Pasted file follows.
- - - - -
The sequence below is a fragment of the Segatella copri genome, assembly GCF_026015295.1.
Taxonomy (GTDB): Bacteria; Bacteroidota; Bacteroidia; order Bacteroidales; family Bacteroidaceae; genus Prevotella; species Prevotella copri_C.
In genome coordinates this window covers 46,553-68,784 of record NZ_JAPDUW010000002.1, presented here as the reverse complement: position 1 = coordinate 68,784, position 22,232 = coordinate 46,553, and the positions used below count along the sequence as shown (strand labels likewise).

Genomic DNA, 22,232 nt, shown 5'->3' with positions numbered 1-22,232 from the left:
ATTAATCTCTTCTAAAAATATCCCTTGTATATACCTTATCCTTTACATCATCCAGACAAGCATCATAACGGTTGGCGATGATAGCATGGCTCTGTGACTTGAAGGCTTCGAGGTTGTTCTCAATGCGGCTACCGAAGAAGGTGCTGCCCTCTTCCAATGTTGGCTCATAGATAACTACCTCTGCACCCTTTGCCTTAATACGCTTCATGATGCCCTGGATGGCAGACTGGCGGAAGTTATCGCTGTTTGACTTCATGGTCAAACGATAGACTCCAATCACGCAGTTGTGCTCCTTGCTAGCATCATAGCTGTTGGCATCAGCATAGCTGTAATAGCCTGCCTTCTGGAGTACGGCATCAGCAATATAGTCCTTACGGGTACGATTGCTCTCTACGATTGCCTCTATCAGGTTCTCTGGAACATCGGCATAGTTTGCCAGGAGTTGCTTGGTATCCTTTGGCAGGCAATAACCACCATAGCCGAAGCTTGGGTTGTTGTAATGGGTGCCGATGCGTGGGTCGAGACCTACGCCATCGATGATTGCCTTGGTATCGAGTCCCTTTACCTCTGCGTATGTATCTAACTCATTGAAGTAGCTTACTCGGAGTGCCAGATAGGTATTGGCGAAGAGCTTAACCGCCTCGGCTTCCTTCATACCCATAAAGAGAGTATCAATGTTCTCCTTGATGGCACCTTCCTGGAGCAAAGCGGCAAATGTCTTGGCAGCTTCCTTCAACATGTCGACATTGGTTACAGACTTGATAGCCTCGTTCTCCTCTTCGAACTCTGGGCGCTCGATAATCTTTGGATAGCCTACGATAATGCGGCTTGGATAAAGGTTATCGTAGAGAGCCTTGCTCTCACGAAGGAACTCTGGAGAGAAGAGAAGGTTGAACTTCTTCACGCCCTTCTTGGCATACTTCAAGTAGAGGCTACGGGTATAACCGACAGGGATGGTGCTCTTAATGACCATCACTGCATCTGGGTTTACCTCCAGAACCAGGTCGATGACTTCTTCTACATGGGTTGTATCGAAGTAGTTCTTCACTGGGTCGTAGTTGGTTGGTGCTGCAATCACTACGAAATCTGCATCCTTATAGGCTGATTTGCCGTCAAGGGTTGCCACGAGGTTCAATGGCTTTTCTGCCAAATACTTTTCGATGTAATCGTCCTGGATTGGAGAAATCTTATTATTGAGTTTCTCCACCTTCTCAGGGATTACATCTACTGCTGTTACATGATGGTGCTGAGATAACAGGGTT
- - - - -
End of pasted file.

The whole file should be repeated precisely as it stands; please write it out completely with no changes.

The sequence below is a fragment of the Segatella copri genome, assembly GCF_026015295.1.
Taxonomy (GTDB): Bacteria; Bacteroidota; Bacteroidia; order Bacteroidales; family Bacteroidaceae; genus Prevotella; species Prevotella copri_C.
In genome coordinates this window covers 46,553-68,784 of record NZ_JAPDUW010000002.1, presented here as the reverse complement: position 1 = coordinate 68,784, position 22,232 = coordinate 46,553, and the positions used below count along the sequence as shown (strand labels likewise).

Genomic DNA, 22,232 nt, shown 5'->3' with positions numbered 1-22,232 from the left:
ATTAATCTCTTCTAAAAATATCCCTTGTATATACCTTATCCTTTACATCATCCAGACAAGCATCATAACGGTTGGCGATGATAGCATGGCTCTGTGACTTGAAGGCTTCGAGGTTGTTCTCAATGCGGCTACCGAAGAAGGTGCTGCCCTCTTCCAATGTTGGCTCATAGATAACTACCTCTGCACCCTTTGCCTTAATACGCTTCATGATGCCCTGGATGGCAGACTGGCGGAAGTTATCGCTGTTTGACTTCATGGTCAAACGATAGACTCCAATCACGCAGTTGTGCTCCTTGCTAGCATCATAGCTGTTGGCATCAGCATAGCTGTAATAGCCTGCCTTCTGGAGTACGGCATCAGCAATATAGTCCTTACGGGTACGATTGCTCTCTACGATTGCCTCTATCAGGTTCTCTGGAACATCGGCATAGTTTGCCAGGAGTTGCTTGGTATCCTTTGGCAGGCAATAACCACCATAGCCGAAGCTTGGGTTGTTGTAATGGGTGCCGATGCGTGGGTCGAGACCTACGCCATCGATGATTGCCTTGGTATCGAGTCCCTTTACCTCTGCGTATGTATCTAACTCATTGAAGTAGCTTACTCGGAGTGCCAGATAGGTATTGGCGAAGAGCTTAACCGCCTCGGCTTCCTTCATACCCATAAAGAGAGTATCAATGTTCTCCTTGATGGCACCTTCCTGGAGCAAAGCGGCAAATGTCTTGGCAGCTTCCTTCAACATGTCGACATTGGTTACAGACTTGATAGCCTCGTTCTCCTCTTCGAACTCTGGGCGCTCGATAATCTTTGGATAGCCTACGATAATGCGGCTTGGATAAAGGTTATCGTAGAGAGCCTTGCTCTCACGAAGGAACTCTGGAGAGAAGAGAAGGTTGAACTTCTTCACGCCCTTCTTGGCATACTTCAAGTAGAGGCTACGGGTATAACCGACAGGGATGGTGCTCTTAATGACCATCACTGCATCTGGGTTTACCTCCAGAACCAGGTCGATGACTTCTTCTACATGGGTTGTATCGAAGTAGTTCTTCACTGGGTCGTAGTTGGTTGGTGCTGCAATCACTACGAAATCTGCATCCTTATAGGCTGATTTGCCGTCAAGGGTTGCCACGAGGTTCAATGGCTTTTCTGCCAAATACTTTTCGATGTAATCGTCCTGGATTGGAGAAATCTTATTATTGAGTTTCTCCACCTTCTCAGGGATTACATCTACTGCTGTTACATGATGGTGCTGAGATAACAGGGTT